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Stars of Track and Field:

by Archives October 23, 2007

Portland, Oregon has an answer to class acts like Radiohead, Cold Play, Keane and The Postal Service. It lies with Jason Bell, Kevin Calaba and Daniel Orvik who form Stars of Track and Field.
The trio’s sophomore album Centuries Before Love and War is a treasure chest full of what is precious in contemporary rock. The Stars use intrigue and curiosity fully to their advantage with cold dark imagery as they project light and warmth in all the right places. Bell and Calaba’s guitars shimmer and soar one moment and are hushed with precision the next, while Orvik plays God of the drum kit and electro programming throughout Centuries.
Take a closer look or strain your ears a little and you will realize that this three piece band lacks a bass player but that realization is quickly clouded over and extinguished if it can be made at all. The three didn’t set out to find the missing link. Instead they pulled together to form one tight threesome. Kevin Calaba talks about the trio’s critically acclaimed album Centuries Before Love and War.

Can you tell us about the themes on your album Centuries Before Love and War?

It’s a conceptual album that embodies three themes: love, war and time. These things seemed to be very prominent at the time we were writing these songs. I was going through a very hard time in my relationship and the U.S. was invading anywhere they wanted. Everybody is tired of it. We wanted to comment on that, not on a soapbox so much, but just shed light on it.
Was there ever a time before war?
In an ideal sense, I’d like to say yes. But it’s unfortunately a natural thing for man. When the first caveman threw a stick, that guy was a dick. I guess there are still cavemen and that’s too bad.

Do you think love has changed and evolved over time? Do people love the way they used to in the past?

The definition is definitely changing with time. I can only comment on a North American sense because that’s where I live. Love in America is largely connected to materials and people love their materials. Do they love their suburban house, their success, or do they really love each other? It’s interesting to see what people focus on as far as love is concerned.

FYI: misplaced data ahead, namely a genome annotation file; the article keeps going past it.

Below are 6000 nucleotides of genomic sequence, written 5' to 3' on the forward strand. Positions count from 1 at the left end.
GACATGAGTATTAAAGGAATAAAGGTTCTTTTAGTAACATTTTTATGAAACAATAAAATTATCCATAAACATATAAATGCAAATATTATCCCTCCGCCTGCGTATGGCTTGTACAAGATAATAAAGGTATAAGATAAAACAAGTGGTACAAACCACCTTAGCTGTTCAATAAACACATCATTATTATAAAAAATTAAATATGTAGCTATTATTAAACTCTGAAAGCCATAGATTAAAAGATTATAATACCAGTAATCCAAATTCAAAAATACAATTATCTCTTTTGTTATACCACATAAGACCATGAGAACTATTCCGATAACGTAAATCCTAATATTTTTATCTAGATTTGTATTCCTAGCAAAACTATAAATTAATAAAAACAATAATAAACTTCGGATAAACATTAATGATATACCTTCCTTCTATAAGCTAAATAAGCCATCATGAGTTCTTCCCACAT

May I take a shot at your manliness and ask when the last time you cried over love was?

I went through a divorce so that was a very, very painful experience. There were a lot of tears there.

Parts of Centuries Before Love and War are reminiscent on lost love. When love is lost can it be found again?

I think that love is built on such an ethereal sense and it’s something you can’t describe, name or point at. If it’s built on that and that goes away, how are you supposed to find it? It’s such an abstract theory. If the flame isn’t burning it’s hard to figure out why not.

There is a huge sense of loss in the song “With You”. Who was it written about?

Jason wrote it about a friend who committed suicide.

Songs can get a little personal and Jason and you share writing duties. How do you feel singing each other’s songs?

I have a different relationship with my songs that I do his. I get to experience his as a second person and that’s really nice. His songs go through an evolution that mine don’t. I have to learn them because they’re melodies and lyrics that I wouldn’t have come up with. It’s fun for me to figure what they’re about and to present them. I’m really fortunate to be able to sing Jason’s songs.

Can you tell us about your song “Centuries”?

I think “Centuries” is my favourite song that I wrote on the record. The chorus is: “Put your coat on and don’t ask why.” Like pick up your gun and don’t ask any questions. It’s about the blind faith that a lot of brave soldiers have. They’re not allowed to question their leaders and if that’s the definition of a soldier, I believe that there is a large problem in that theory. Give a bunch of huge guys with muscles guns and take away their brains? That’s very dangerous. It’s a flaw in warfare and in human nature altogether.

If you were drafted to go to war what would you do?

If we were invaded I’d stay and fight. But if we were going to take over and insert a democracy somewhere on false pretenses, I would have a problem picking up any sort of weapon. I’d come live here in Canada or Europe. I’m a citizen of the European Union, my mother is from Germany.

On the subject of geography, what is your interest in Antarctica?

Our song “Movies of Antarctica” is largely based on the potential of an empty landscape or an empty room and what you can do with emptiness, like how it takes a blank slate to create something. A lot of people are scared of things being empty or wiping the slate clean but a white canvas has a lot more potential than a black one.

How do you feel about the shape of the ice caps these days? It looks like springtime.

It’s a tragedy and Gore is doing the best he can to put it on an international level and raise the level of concern so we can stop going to war for resources and figure this out before it’s too late. It’s going take a global change and a huge amount of awareness to create the overhaul that is needed. Hopefully it won’t take a cataclysmic event to raise the awareness that we need.

Could you imagine what the next century will be like?

I’m hoping that this overhaul will start to appear and that people are aware of what they’re consuming. It’s becoming affordable to become economically friendly so hopefully it won’t take a cataclysmic event to raise the awareness that we need.

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